A holistic view of our health takes into account the effects of our internal systems and surroundings -- our psychological, physical, spiritual, and social needs -- for understanding what ails us. An essential aspect of understanding holistic health is that each of us has the innate drive towards wholeness within our cells, systems and psyches.
When emotional or physical challenges arise that create discomfort, we have the tendency to reach for the nearest remedy to resolve it immediately. And yet from a holistic perspective, the symptoms are not the illness, but a sign that the healing process is beginning.
Even if we try to turn our attention away from social media, we still receive messages from every direction that we must suppress any undesirable symptoms, especially signs of sadness or confusion. However, when we suppress the physical symptoms or emotions that originate from deep within, we prevent a natural process that is essential to our wholeness. Our internal imbalance speaks out in the form of the symptom that is trying to get noticed, not suppressed by medication or a big smile that says, “Everything is just fine!” The symptom is a red flag that something internal wants to get truly noticed, supported and tended to in a way that welcomes it in with compassion. The symptoms are asking us to see the imbalances underneath the red flag, so that the body and psyche can truly heal.
From a holistic viewpoint, these imbalances are seen as a natural consequence of growth. Most children go through psychological “growing pains” at various transitions as they are learning a new developmental task or skill. If the measures to correct imbalances are overzealous (medications), the body’s natural tendency for self-healing is squelched.
Adults also go through psychological growing pains in order to learn more conscious ways of living. It’s an essential aspect of our growth, and hopefully we have the support and tools to move through these shifts. Unlike our younger counterparts, we’ve been around the block enough times to know that these changes (oftentimes endings) can make way for new beginnings. Moving through them with courage and self-responsibility teaches us to be more resilient. Inevitably, we’ll face many challenges in our lives: losing our job, separating from a partner, a sudden death in the family. And our goal is to move through these life transitions with grace and even a sense of fulfillment. Personal tools like stress management techniques, or spiritual, meditation or yoga practices, communication skills, and community support are major sources of support if they are already a part of our daily lives. If not, we may consider medications each time we hit a bump in the psychological road, or more likely, choose to self-medicate with our Netflix, by delving into work, or “just one more glass of wine.”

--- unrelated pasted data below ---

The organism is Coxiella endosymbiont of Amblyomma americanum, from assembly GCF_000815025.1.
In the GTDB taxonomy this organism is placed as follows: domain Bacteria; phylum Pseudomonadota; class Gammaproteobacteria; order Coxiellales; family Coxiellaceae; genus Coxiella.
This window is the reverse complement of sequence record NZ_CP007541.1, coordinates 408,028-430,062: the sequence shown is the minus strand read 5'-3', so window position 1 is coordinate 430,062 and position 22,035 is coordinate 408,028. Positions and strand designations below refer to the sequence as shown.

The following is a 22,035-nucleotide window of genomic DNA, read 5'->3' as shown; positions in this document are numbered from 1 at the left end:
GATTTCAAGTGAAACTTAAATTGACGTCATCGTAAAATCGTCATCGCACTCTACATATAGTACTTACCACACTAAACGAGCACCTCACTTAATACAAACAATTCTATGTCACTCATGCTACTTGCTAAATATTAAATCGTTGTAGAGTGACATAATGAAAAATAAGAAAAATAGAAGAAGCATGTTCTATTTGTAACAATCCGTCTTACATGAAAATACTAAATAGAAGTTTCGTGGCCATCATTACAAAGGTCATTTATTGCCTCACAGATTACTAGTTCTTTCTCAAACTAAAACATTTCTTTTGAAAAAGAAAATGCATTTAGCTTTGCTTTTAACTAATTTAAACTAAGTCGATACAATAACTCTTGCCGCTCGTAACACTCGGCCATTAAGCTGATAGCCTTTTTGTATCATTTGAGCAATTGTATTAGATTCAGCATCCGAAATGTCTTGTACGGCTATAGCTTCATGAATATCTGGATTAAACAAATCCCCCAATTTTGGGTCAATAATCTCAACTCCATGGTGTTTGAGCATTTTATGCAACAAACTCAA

And in our physical body, our immune system naturally uses symptoms of inflammation for cleansing the body of illness. Oftentimes, by using medication (or addictive behavior) too quickly, we send the wastes and toxins that need to be worked through deeper into the body. The toxins will be often be stored there until our immune systems rally again in an attempt to eradicate them. Emotionally speaking, we shed tears as an expression of sadness and grief, which has proven to calm the nervous system. Yet when we suppress these symptoms with medication (or numbing out with other substances or activities that tamp down our full-expression), we’re sending the unresolved emotional pain and trauma into our bodies where they manifest as physical illness. With support and skill building, we feel more capable to move through these challenging emotions. We then feel more powerful and resilient.
Acute childhood inflammations are not solely the result of malicious infections, but also from the inherent wisdom of the body in recognizing when it’s time to clean house. And for adults, life challenges are not something to avoid or deny. They cue us to release old habits and relationships that no longer support our growth. All our emotional growing pains attempt to bring us closer to balance with our whole self. Excessive use of medications (or addictive behaviors) to suppress the pain, without support to help us address the core of the issue, can actually serve to decrease our ability to work through challenges the next time. And as we build our resilience by viewing situations clearly and effectively moving through challenges, we build our immunity to future crisis.